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Why does Brotli compression require HTTPS?

The reason to limit brotli to secure contexts is that intermediaries (specifically, buggy proxies and content scanners) tend to behave very poorly when they encounter non-deflate/gzip Content-Encoding. The Google guys discovered this when they rolled out ‘sdch’ and ‘bzip2’ before that; they ended up pulling bzip2 partly for that reason and sdch has a number of hacks that they had to put in. By requiring HTTPS for brotli, they can head off this problem in most cases because comparatively few content-scanners MITM HTTPS streams.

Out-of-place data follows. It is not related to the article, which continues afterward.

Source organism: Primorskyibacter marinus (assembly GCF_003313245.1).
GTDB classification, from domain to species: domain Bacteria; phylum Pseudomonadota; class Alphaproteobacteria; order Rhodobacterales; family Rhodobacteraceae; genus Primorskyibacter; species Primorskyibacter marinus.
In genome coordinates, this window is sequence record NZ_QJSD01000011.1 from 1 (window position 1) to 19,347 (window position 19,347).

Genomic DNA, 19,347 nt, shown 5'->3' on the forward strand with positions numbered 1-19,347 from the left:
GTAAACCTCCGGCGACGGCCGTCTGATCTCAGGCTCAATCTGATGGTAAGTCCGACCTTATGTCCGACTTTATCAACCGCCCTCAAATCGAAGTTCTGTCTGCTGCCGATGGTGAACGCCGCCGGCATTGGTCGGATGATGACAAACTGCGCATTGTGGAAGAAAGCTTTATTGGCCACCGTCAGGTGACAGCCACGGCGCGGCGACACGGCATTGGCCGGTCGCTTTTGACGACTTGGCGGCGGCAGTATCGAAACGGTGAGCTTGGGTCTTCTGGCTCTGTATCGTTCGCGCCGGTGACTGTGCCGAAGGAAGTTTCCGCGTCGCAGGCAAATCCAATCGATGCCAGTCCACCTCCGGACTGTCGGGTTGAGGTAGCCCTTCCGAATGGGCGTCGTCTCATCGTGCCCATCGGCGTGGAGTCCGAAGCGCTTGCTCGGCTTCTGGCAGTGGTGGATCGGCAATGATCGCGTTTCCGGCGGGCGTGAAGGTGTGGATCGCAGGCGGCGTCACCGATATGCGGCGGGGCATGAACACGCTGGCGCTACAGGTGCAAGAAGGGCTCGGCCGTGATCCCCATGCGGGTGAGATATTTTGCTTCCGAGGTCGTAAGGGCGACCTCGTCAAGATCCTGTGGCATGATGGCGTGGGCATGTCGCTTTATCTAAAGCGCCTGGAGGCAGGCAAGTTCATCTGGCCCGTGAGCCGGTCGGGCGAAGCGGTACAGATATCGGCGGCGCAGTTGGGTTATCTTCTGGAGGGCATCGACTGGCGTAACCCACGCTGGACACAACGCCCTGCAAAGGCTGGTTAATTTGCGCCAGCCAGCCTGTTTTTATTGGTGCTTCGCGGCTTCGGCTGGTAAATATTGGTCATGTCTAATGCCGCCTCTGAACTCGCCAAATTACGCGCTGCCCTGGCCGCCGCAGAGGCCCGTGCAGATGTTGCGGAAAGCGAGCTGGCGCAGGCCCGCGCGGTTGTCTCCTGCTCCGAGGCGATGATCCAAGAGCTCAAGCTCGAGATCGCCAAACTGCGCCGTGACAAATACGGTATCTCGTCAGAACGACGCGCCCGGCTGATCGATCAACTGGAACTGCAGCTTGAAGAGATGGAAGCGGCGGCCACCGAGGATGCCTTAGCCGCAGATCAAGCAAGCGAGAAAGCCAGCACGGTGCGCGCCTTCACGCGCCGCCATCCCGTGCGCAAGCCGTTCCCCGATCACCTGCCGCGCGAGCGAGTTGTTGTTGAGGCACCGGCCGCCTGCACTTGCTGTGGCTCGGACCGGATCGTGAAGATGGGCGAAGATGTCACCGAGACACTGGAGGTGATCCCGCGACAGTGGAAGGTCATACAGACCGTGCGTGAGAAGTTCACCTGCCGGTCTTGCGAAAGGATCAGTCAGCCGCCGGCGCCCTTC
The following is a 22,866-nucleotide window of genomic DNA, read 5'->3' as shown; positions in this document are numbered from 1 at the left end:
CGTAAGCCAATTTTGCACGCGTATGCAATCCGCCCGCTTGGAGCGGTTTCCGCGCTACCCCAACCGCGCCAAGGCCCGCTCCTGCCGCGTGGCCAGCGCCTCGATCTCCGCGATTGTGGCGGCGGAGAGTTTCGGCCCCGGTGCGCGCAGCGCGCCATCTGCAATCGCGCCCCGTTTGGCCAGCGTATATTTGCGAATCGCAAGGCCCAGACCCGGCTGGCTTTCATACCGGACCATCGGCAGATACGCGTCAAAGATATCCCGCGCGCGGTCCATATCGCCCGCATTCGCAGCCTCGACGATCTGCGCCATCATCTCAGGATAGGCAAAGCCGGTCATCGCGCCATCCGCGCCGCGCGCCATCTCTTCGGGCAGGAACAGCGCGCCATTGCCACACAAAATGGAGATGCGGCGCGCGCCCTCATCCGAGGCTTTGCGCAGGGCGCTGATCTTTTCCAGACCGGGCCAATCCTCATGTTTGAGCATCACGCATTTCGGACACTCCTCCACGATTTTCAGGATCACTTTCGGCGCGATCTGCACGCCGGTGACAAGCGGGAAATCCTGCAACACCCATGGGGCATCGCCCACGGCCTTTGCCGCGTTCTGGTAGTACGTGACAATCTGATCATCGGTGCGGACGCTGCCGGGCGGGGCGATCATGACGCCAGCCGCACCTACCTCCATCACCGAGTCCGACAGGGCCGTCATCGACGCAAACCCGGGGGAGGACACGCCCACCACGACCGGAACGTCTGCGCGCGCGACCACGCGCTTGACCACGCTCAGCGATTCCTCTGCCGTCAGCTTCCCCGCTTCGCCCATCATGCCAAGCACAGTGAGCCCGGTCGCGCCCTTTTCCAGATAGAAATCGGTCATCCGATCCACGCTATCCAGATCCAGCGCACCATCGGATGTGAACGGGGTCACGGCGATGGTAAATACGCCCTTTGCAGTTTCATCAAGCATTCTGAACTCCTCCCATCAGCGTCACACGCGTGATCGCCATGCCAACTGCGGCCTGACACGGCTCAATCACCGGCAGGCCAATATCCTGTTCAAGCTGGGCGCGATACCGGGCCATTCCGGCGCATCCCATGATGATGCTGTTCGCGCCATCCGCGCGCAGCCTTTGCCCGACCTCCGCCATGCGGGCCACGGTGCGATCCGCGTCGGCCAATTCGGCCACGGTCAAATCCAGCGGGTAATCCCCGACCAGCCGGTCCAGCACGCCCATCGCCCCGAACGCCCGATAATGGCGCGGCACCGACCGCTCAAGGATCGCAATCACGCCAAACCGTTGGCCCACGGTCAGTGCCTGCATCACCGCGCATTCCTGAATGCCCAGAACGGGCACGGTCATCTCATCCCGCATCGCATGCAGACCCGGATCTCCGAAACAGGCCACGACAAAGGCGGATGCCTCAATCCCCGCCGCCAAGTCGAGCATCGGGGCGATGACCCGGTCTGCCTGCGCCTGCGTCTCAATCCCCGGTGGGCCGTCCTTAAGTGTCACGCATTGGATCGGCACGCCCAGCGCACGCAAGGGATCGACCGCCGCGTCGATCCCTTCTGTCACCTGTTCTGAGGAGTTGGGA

-- Mozilla Hacks


PUT, as defined in Section 9.6 RFC 2616:

The PUT method requests that the enclosed entity be stored under the supplied Request-URI. If the Request-URI refers to an already existing resource, the enclosed entity SHOULD be considered as a modified version of the one residing on the origin server. If the Request-URI does not point to an existing resource, and that URI is capable of being defined as a new resource by the requesting user agent, the origin server can create the resource with that URI.

PATCH, as defined in RFC 5789:

The PATCH method requests that a set of changes described in the request entity be applied to the resource identified by the Request- URI.

Further reading: